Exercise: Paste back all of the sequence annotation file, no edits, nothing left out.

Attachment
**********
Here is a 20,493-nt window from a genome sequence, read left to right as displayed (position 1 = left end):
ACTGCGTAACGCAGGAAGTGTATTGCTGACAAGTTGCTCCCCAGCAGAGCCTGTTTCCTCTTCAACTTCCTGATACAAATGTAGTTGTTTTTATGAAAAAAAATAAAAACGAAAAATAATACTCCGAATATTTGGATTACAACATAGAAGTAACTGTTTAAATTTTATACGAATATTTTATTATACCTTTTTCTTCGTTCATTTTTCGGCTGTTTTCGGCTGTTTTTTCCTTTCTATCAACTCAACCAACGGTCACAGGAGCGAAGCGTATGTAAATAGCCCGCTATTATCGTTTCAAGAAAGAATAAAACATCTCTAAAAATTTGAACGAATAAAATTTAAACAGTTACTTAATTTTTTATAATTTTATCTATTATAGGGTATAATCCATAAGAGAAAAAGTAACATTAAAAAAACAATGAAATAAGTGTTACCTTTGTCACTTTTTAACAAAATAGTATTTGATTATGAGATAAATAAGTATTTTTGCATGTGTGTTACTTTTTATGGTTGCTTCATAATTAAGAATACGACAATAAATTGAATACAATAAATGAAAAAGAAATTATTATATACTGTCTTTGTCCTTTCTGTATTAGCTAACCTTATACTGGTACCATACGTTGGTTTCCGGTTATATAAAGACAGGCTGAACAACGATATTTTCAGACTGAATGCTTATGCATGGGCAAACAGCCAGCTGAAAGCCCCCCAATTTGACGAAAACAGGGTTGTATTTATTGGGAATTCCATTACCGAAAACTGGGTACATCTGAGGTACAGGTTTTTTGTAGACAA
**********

Here is a 20,493-nt window from a genome sequence, read left to right as displayed (position 1 = left end):
ACTGCGTAACGCAGGAAGTGTATTGCTGACAAGTTGCTCCCCAGCAGAGCCTGTTTCCTCTTCAACTTCCTGATACAAATGTAGTTGTTTTTATGAAAAAAAATAAAAACGAAAAATAATACTCCGAATATTTGGATTACAACATAGAAGTAACTGTTTAAATTTTATACGAATATTTTATTATACCTTTTTCTTCGTTCATTTTTCGGCTGTTTTCGGCTGTTTTTTCCTTTCTATCAACTCAACCAACGGTCACAGGAGCGAAGCGTATGTAAATAGCCCGCTATTATCGTTTCAAGAAAGAATAAAACATCTCTAAAAATTTGAACGAATAAAATTTAAACAGTTACTTAATTTTTTATAATTTTATCTATTATAGGGTATAATCCATAAGAGAAAAAGTAACATTAAAAAAACAATGAAATAAGTGTTACCTTTGTCACTTTTTAACAAAATAGTATTTGATTATGAGATAAATAAGTATTTTTGCATGTGTGTTACTTTTTATGGTTGCTTCATAATTAAGAATACGACAATAAATTGAATACAATAAATGAAAAAGAAATTATTATATACTGTCTTTGTCCTTTCTGTATTAGCTAACCTTATACTGGTACCATACGTTGGTTTCCGGTTATATAAAGACAGGCTGAACAACGATATTTTCAGACTGAATGCTTATGCATGGGCAAACAGCCAGCTGAAAGCCCCCCAATTTGACGAAAACAGGGTTGTATTTATTGGGAATTCCATTACCGAAAACTGGGTACATCTGAGGTACAGGTTTTTTGTAGACAA